The 10 most common cyber security myths

Is it a cyber security truth or a cyber security myth? Cyber crime is on the rise, and a large part of combating it starts with understanding the threats that exist. Unfortunately, numerous myths about cyber security persist which can lead to complacency or an incorrect risk management approach.

In this blog post, we will cut through the noise to debunk ten common cyber security myths so you can get back to focusing on what truly matters – optimizing your security awareness program.

Myth: My data (or the data I have access to) isn’t valuable.

All data is valuable. Even the smallest data can help cyber criminals gain access to more of your information, such as your financial information or address.

They can also sell any of your data on the dark web to someone else with worse intentions or use it for various purposes, such as identity theft, fraud, extortion, or espionage. Even if you think your data is not important, it may be valuable to someone else. 

Two employees discussing cyber security myths

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Although no data is unimportant, there are different security or risk levels to data which will change how you share and store it. You should have a process to identify which data is “high risk” and how it should be protected and stored on top of the typical procedures you have for all data. Users with access to this higher security data should also take additional training. 

Myth: Cyber security is a technology issue.

Cyber security is not just a technology issue, it is a human issue. All the password managers and firewalls in the world cannot protect you from all cyber attacks. The best thing you can do for your organization is to have a positive security culture and awareness among your employees, customers, and partners. By having a team that is ready to identify and stop attacks, you are adding an important addition to your line of protection. Besides, your technology protection won’t work if your people don’t use them correctly (or at all).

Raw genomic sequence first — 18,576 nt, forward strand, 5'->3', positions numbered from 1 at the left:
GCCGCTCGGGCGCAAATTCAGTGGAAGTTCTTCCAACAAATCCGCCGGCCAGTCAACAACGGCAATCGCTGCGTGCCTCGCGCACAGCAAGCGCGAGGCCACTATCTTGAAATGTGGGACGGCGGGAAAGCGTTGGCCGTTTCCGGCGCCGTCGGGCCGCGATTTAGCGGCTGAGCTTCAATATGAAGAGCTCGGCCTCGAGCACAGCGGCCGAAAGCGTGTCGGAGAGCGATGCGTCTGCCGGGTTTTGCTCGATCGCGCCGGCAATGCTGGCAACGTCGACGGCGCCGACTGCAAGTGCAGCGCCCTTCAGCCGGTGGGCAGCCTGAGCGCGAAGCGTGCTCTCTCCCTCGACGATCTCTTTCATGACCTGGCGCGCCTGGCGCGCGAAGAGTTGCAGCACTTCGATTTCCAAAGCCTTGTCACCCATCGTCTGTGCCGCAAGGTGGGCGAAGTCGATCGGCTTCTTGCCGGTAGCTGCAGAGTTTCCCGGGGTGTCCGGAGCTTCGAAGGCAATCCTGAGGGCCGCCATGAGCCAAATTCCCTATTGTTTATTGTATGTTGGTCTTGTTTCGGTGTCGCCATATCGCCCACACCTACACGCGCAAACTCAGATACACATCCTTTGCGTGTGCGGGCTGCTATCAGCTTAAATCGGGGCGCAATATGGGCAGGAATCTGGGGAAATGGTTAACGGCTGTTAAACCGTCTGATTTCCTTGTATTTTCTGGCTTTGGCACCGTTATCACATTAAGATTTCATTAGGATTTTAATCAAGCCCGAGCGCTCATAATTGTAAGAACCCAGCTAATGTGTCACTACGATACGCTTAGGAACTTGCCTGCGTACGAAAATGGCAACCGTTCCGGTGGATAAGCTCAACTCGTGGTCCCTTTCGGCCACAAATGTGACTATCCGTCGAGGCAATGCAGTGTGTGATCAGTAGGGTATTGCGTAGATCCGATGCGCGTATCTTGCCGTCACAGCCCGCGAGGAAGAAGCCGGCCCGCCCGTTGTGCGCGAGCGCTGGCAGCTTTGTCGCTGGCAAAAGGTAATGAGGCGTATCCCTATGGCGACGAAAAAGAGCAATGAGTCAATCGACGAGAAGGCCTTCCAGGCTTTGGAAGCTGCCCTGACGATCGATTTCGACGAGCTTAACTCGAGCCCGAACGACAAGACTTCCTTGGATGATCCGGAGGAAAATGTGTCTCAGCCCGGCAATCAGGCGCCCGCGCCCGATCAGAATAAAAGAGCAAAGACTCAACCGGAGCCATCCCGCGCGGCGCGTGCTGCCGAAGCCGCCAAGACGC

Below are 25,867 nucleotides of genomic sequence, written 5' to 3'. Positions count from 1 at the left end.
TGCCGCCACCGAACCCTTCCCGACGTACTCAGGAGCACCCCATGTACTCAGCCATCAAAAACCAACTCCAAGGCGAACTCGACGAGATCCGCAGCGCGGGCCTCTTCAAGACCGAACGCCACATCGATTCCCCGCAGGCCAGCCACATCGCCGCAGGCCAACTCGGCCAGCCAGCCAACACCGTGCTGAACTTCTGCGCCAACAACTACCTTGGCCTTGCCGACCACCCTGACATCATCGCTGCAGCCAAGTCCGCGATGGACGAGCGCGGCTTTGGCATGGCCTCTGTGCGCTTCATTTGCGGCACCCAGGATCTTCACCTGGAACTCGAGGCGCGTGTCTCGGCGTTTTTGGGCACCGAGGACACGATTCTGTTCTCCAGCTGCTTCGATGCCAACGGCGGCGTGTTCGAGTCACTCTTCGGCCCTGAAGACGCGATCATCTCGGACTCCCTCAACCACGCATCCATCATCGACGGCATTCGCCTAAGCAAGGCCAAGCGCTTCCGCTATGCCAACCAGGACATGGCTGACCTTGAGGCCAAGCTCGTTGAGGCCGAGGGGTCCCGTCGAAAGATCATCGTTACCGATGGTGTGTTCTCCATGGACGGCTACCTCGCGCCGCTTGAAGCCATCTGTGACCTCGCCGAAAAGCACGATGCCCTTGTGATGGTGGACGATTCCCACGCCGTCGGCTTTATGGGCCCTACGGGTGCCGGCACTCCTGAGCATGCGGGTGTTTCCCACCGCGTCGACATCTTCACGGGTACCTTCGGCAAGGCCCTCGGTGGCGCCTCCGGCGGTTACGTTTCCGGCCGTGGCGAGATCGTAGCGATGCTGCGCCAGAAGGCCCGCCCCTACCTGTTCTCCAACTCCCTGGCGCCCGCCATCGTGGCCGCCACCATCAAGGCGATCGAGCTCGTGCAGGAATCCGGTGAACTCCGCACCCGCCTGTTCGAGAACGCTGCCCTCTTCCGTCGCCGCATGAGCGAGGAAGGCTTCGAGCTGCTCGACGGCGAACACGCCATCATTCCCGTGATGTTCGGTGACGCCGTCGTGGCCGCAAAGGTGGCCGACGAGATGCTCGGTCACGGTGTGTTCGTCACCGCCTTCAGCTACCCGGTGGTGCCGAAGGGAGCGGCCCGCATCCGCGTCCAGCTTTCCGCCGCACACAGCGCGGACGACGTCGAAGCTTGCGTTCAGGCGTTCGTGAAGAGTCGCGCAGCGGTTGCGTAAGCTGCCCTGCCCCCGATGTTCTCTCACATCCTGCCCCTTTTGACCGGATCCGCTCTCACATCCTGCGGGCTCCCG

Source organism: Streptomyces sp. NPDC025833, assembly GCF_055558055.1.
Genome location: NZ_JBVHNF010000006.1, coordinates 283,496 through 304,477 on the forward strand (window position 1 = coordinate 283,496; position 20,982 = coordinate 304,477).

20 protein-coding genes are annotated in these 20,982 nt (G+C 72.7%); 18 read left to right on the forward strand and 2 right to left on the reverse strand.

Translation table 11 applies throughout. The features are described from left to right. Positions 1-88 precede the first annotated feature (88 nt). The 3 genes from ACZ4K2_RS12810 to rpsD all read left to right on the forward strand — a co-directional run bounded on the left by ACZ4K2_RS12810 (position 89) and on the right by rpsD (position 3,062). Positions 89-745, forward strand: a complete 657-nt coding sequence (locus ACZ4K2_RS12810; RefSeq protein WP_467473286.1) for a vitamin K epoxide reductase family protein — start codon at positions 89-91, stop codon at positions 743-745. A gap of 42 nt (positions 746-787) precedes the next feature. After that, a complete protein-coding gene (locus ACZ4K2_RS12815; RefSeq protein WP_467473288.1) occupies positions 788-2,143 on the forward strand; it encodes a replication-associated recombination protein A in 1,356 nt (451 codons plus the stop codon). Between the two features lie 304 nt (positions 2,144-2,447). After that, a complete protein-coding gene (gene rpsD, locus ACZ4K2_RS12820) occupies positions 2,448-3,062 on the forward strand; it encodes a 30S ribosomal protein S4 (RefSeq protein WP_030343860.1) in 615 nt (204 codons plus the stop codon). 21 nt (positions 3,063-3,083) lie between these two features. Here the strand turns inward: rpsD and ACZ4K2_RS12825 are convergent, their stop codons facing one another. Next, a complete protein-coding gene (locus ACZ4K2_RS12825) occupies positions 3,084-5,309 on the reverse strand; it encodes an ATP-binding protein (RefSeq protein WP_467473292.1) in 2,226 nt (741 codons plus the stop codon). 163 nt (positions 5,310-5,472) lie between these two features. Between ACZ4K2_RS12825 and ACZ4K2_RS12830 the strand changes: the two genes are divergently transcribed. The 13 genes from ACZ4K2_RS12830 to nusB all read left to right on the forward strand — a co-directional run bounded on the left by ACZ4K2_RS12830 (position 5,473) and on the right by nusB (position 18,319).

Myth: Buying more tools can bolster cyber security protection.

Buying more tools doesn’t necessarily improve security because businesses often don’t have a tools problem, they have an operational problem. As stated earlier, you can have the best tools in the world, but if you don’t have people who know how to implement them properly or policies that ensure that they are implemented, they are of no use. 

Before buying more tools, ensure that your original security tools are properly configured, monitored, and integrated with your overall security operations. Do you have the right security team to ensure that – or do you need to bring in a third party? Then ensure that you have skilled and trained staff who can use these tools. This means creating custom training for every team that will be utilizing each tool.

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Myth: Compliance equals security.

Compliance does not equal security. Compliance means meeting the minimum standards set by laws or regulations, which may not cover all the risks you face. Being compliant does not guarantee that you are secure.

Security means protecting your assets from all kinds of threats, which requires a proactive and continuous approach. Rather than just checking off boxes that the government or insurance requires, you must conduct a risk analysis on your own business, identifying all the potential risks and implementing proper tools and programs to manage them. 

Myth: If I have cyber insurance, I don’t need a security awareness program. 

Cyber insurance is not a solution to transfer risk. Even with cyber insurance, you still need a successful security awareness program. Cyber insurance can help you cover some of the costs of a cyber incident, such as ransom payments, legal fees, or recovery expenses. However, cyber attacks can cause more than just monetary losses, such as reputation loss, customer churn, or operational disruption, that insurance companies cannot fix.